(Thursday Market Open) Equity futures continued their march higher ahead of the opening bell Thursday, a continuation of the turnaround that began mid-morning Wednesday as investors seemed to shrug off some of the worry about the trade spat with China.
Amid the follow-through buying, it’s notable that gains in the Russell 2000 futures (/RTY) were outstripping futures for the three main indices on Thursday morning. It might be interesting to see if the Russell can maintain those gains as small cap stocks can be seen as a leading indicator. Small cap stocks may also weather potential negative impacts of trade issues with China better than their larger brethren.
Stocks appear to have gotten a boost from additional clarity from Facebook (FB) as CEO Mark Zuckerberg talked to reporters yesterday about the impacts of the data breach. (See more on that below.)
Yesterday, all three of the major U.S. indices staged an intraday comeback to finish higher after starting off deeply in the red. Initially, markets were under pressure after China announced a series of tariffs targeting the U.S. that affect more than 100 products, including soybeans and automobiles. But as the day wore on and trade fears eased, consumer staples stocks such as Hormel Foods Corp. (HRL), Walgreens Boots Alliance (WBA) and CVS Health Corp. (CVS) helped boost the market and showed that U.S. consumer spending appears to be healthy. The question remains whether consumers are done spending on big-ticket items and now are focused on staples. Homebuilders also had a good day, helped by strong Q1 results from Lennar Corp. (LEN).
By the end of the session, all the major indices finished higher. The Dow Jones Industrial Average ($DJI), which had been down as much as 500 points, closed up 230 points, at 24264. The S&P 500 (SPX) finished up 30 points, or 1.1%, and the Nasdaq Composite (COMP) led them all, on a percentage basis, to finish the trading day up 100 points, or 1.45%.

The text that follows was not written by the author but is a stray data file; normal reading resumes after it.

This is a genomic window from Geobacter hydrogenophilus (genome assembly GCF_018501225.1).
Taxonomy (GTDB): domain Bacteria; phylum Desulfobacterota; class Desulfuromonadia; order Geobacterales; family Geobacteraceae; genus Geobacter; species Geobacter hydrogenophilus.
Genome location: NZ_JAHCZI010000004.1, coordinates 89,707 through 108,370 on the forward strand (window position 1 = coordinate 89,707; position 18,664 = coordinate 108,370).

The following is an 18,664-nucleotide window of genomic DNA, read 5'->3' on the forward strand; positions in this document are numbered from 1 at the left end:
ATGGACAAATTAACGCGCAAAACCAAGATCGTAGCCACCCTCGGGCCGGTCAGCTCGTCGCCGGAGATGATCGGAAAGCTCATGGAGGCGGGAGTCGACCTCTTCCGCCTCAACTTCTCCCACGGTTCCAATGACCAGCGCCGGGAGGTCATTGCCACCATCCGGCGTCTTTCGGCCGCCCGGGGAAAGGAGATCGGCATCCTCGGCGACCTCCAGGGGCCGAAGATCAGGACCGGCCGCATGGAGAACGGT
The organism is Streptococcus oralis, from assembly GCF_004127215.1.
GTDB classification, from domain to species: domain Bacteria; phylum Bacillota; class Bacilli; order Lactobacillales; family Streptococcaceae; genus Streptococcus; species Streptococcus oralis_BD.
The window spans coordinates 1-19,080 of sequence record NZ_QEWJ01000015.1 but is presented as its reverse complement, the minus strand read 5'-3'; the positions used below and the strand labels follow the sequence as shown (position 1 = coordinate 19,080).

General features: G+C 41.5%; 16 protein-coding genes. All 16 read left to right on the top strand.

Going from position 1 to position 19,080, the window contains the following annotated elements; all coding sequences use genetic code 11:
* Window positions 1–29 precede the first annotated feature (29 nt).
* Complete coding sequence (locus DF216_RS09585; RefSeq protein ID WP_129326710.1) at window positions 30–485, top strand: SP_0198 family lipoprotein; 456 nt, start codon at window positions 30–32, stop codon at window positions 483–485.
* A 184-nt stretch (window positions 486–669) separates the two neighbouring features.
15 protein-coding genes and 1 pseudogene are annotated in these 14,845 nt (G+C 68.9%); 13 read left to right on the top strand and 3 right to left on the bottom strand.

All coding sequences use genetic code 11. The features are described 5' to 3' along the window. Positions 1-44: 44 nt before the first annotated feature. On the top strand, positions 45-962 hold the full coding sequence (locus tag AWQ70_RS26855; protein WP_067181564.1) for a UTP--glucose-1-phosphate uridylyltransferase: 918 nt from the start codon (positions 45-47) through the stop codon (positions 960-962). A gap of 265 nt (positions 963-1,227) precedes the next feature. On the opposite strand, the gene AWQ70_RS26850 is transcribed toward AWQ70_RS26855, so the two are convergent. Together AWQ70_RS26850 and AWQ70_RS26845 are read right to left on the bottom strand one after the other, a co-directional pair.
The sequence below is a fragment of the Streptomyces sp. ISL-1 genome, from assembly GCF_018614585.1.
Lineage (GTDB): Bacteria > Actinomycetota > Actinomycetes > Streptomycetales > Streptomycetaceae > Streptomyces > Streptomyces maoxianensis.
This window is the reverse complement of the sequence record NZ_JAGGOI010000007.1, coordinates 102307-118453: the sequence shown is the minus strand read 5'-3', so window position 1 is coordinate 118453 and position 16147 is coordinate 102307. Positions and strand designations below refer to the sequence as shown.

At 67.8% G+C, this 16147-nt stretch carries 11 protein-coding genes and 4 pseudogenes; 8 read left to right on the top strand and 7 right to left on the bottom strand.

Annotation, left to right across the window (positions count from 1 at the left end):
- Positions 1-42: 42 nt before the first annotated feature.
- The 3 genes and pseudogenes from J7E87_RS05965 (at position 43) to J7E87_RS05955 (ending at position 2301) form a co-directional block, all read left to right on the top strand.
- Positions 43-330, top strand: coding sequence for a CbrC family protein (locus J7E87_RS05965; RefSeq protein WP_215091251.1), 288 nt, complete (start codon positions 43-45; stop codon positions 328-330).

Whether investment stays in consumer staples and homebuilders remains to be seen. Investors appear to be trying to figure out how to position themselves, and that can lead to surprises like we saw in yesterday’s trading. The gains in homebuilders and consumer stocks came a day after financials faltered but industrials did relatively well. So it doesn’t appear we can use the word “rotation” in this market yet as it’s hard to pinpoint sectors that investors truly believe in. It may stay like this until we get more guidance from corporate earnings.
The gyrations can serve as a reminder for long-term investors to not be sucked in by emotional temptations to respond to the short-terms highs and lows. Over the long term, these peaks and troughs tend to even out.
Tomorrow is a big day for economic news, as we’ll see the government’s Employment Situation report for March at 8:30 a.m. ET. Arguably the biggest headline to watch is the non-farm payrolls report section, which can often be a trigger for big moves in the market. But wage growth is also a key stat to consider paying attention to. Stocks rose sharply after the last jobs figures came in well over what Wall Street analysts were expecting. Wage growth, which in January advanced by the fastest pace since 2009, cooled a bit in last month's report, which makes Friday's wage growth reading something to watch.. Wage growth is a key component to inflation and is an important factor the Fed watches when determining interest rate policy. (See more on wages below.)